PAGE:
and Climate, the Gleneagles process, and others, including bilateral
partnerships, show promise of addressing climate change concerns, while
promoting clean energy and sustainable development .
The Kyoto Protocol has yielded the Clean Development Mechanism,
whose outcomes are encouraging, but which requires strongly enhanced
commitments for GHGs abatement by industrialized countries who seek to
rely on this mechanism for sending long-term signals to the private sector in
respect of innovation and investment.
On the other hand, air pollution, which may be salient at household,
local, national, and sometimes, the regional, but not the global, level, can be
best addressed at the relevant spatial level, through various approaches,
including the provision of information, technology, norms, and regulations .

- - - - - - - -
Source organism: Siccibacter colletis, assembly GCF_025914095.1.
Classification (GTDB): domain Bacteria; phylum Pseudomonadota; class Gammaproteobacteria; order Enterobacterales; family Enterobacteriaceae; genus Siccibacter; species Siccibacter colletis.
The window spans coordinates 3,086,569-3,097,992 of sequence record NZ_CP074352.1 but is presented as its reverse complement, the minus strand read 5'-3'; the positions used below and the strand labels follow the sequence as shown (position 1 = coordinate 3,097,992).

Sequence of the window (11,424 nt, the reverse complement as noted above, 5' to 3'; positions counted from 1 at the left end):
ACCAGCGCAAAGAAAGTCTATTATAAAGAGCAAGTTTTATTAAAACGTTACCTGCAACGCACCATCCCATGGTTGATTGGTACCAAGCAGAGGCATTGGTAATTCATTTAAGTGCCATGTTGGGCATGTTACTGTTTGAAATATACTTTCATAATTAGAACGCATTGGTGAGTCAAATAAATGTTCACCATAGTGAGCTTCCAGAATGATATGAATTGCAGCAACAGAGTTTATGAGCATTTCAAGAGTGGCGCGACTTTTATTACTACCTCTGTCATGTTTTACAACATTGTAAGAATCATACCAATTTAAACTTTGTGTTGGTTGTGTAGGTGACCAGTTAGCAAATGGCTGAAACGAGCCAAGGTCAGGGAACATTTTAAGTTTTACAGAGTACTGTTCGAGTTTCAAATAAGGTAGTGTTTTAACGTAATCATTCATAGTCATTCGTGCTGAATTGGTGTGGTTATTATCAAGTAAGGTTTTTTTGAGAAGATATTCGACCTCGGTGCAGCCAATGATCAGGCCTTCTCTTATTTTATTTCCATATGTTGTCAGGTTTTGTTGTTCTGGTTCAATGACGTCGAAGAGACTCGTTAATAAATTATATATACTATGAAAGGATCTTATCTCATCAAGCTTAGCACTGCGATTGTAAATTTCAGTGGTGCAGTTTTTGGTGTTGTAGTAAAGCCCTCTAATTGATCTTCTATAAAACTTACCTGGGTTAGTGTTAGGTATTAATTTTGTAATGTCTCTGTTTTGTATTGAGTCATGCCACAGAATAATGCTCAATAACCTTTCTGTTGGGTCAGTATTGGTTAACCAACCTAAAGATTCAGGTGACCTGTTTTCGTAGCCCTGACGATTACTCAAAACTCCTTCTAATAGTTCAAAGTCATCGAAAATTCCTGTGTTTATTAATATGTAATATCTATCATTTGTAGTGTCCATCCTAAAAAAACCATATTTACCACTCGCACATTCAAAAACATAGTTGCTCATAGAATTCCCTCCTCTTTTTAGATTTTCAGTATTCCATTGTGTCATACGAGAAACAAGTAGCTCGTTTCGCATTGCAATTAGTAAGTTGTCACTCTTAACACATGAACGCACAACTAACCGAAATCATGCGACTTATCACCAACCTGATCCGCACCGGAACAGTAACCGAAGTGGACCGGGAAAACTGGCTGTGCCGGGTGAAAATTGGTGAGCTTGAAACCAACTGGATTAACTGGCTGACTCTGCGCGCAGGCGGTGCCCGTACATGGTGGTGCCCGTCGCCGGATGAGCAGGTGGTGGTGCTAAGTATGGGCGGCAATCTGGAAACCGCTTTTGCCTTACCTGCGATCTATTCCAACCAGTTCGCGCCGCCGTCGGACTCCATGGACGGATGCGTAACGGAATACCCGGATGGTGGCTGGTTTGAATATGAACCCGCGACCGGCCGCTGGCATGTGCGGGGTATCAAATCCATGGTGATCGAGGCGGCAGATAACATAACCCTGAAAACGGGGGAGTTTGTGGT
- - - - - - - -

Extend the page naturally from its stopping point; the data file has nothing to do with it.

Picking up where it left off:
There are numerous successful examples throughout the world of such
arrangements . An integrated approach to addressing air
pollution/atmosphere, and climate, arguing that addressing one would solve
the other, and vice versa, would not help seriously address either problem .
3
Unlike the former, Climate change, is a global problem, and the UNFCCC
provides the global basis for addressing the issue .
Mr. Chairman,
The world, in time, will be a different place, if the unsustainable
patterns of production and consumption in industrialized countries are
reversed .
Resource intensive practices of food production, excessive industrial